5 Big Challenges for Schools in 2023

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Newly sworn-in elected officials, from governors and lawmakers to state and local school board members, must now confront five big and often polarizing issues in the second half of the 2022-23 school year.

Policymakers on both sides of the political aisle will continue to focus on teacher retention, school safety, and academic recovery from the pandemic. But they’ll also work on more contentious topics, such as parents’ rights and LGBTQ students’ rights.

In a Jan. 11 Seat at the Table online discussion, Education Week Opinion Contributor Peter DeWitt, Assistant Managing Editor Stephen Sawchuk, Staff Writer Libby Stanford, and EdWeek Research Center Director Holly Kurtz took an in-depth look at how these issues are likely to play out for the rest of this school year and beyond.

1. Bans on teaching specific topics

In states with majority-Republican lawmakers, there has been more scrutiny over curriculum materials that some conservatives deem as teaching “critical race theory” and a push to ban certain books that deal with gender, sexuality, and racism. These policies are already affecting the way teachers talk about these topics with their students, and they will continue to affect what materials districts are purchasing and using in the classroom, Kurtz said.

2. Increasing calls for more parental control over what students learn

The last few years have seen an increase in parents’ rights groups that advocate for more parental control over what students learn in school. These groups—many borne out of conservative politics—have been leading the calls for banning certain topics and books. They’ve been campaigning to seat school board members who are sympathetic to their cause, Stanford said. However, there are survey results that show that a majority of educators and parents agree that parents have a lot of involvement in curriculum and other school operations already, Kurtz said. It’ll be interesting to see if there will be legislation introduced to make school board elections partisan, when traditionally they have been nonpartisan, Sawchuk said.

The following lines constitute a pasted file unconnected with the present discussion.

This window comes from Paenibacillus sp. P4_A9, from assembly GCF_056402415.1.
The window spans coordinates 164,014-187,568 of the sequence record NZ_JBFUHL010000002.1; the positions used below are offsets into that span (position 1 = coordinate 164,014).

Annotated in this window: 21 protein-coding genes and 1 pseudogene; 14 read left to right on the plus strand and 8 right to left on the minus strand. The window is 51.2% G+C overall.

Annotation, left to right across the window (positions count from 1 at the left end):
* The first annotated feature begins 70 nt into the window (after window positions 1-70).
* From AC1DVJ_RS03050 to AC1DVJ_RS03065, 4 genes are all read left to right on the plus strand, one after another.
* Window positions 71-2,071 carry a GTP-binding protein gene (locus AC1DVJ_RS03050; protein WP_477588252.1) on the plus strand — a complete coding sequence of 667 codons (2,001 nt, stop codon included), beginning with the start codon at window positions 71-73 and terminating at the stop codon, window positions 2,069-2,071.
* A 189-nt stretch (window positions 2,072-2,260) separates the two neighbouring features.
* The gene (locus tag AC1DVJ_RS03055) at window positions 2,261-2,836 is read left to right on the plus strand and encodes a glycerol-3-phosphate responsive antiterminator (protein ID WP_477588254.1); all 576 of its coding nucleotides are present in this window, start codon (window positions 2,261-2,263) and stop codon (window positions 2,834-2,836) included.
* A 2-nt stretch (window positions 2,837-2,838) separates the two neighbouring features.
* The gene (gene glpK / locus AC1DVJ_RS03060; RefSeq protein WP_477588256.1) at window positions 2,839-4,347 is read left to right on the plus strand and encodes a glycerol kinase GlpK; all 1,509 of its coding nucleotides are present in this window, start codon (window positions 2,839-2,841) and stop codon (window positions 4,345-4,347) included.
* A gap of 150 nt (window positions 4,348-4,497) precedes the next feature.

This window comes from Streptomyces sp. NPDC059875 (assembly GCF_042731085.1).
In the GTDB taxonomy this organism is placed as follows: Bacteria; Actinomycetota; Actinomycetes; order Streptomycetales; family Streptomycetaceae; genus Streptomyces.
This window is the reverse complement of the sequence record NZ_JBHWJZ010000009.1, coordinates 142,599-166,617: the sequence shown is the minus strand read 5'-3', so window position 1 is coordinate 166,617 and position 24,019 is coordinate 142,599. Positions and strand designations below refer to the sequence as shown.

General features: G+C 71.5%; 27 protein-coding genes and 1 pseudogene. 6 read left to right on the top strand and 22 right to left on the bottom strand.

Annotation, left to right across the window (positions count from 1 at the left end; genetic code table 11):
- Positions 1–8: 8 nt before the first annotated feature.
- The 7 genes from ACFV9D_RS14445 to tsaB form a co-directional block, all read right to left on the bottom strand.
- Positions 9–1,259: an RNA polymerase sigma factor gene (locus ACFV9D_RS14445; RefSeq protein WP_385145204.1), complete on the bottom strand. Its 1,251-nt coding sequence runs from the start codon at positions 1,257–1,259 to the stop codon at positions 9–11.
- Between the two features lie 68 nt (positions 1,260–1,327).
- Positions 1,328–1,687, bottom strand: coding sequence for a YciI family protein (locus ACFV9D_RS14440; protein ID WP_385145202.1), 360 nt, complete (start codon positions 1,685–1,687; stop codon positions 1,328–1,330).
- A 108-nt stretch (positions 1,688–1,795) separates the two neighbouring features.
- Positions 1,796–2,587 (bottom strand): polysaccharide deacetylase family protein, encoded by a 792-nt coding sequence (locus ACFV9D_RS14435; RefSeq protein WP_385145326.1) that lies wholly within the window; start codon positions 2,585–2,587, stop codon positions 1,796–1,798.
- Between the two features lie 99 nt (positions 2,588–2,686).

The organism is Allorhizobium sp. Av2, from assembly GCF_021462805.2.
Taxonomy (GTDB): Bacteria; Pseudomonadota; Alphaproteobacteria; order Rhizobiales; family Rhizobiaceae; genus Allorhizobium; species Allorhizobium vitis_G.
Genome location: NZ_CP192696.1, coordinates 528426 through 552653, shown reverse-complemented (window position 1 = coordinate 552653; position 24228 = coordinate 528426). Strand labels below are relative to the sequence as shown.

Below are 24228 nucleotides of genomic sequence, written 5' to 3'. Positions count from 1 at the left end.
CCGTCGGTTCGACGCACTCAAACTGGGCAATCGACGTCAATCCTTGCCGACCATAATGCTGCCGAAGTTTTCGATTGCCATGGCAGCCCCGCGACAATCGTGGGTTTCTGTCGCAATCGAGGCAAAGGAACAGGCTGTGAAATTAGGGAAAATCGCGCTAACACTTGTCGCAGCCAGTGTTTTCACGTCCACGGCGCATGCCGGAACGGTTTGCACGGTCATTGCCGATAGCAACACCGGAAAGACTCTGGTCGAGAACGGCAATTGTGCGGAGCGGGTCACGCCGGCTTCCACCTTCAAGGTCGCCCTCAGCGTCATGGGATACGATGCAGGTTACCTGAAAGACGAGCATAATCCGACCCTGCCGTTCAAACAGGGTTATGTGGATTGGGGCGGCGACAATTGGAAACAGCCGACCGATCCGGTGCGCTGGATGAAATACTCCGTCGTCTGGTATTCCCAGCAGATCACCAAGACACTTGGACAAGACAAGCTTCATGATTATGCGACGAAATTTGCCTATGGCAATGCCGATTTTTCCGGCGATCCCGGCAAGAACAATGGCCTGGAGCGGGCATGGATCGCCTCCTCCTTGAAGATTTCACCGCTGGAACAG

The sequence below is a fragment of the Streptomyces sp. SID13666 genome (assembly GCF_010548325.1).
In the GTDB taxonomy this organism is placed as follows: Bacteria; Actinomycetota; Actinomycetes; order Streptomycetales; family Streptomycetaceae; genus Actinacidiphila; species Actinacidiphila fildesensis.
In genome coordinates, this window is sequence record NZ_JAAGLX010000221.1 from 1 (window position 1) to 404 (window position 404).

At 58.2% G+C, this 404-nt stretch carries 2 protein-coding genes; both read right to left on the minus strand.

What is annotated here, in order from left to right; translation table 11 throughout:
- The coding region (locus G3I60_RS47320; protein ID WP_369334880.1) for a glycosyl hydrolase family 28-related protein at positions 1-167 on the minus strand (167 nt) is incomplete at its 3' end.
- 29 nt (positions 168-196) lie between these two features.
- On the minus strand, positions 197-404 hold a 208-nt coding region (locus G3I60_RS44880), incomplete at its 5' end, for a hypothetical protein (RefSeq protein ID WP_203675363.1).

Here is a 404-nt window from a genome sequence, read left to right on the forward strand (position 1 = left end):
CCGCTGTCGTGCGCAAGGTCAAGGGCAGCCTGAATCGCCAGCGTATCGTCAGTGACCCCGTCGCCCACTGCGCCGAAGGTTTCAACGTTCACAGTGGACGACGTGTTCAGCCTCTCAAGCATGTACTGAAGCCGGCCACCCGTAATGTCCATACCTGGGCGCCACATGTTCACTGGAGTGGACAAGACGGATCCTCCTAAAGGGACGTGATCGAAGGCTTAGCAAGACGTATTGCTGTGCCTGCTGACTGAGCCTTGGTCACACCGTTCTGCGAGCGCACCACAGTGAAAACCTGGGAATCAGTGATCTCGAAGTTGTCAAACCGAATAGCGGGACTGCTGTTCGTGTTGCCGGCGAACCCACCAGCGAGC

3. Addressing chronic staffing shortages

School districts across the country have been dealing with staffing shortages for teachers and a host of other jobs. Addressing the challenges with the teacher pipeline has become a more bipartisan issue, and educators will likely see more bills tackling that issue, Stanford said. In Congress, a bill introduced in December would incentivize states and school districts to increase the minimum K-12 teacher salary to $60,000 and provide yearly adjustments for inflation through new federal grants.

4. Using proposed changes to Title IX to protect LGBTQ students

The U.S. Department of Education, in June, announced proposed changes to Title IX, the federal sex-discrimination law, that would mean explicit protections for LGBTQ students. The proposed changes are expected to be finalized this year. However, the proposed changes do not say anything about whether transgender students have a right to participate in school-sponsored sports aligned with their gender identity—perhaps the most contentious issue within the broader debate over rights for transgender students. The Education Department plans to conduct a separate rule-making process about that issue this year, Stanford said.

5. Teaching about climate change

Schools are already suffering the consequences of climate change, but right now they aren’t doing much to teach students about the science of climate change and its implications for the world, Kurtz said. One of the most common reasons district leaders gave for that is that teaching about and addressing climate change was not in their state standards. So it will be interesting to see if more districts and states codify climate change education as part of their science standards, Kurtz said.

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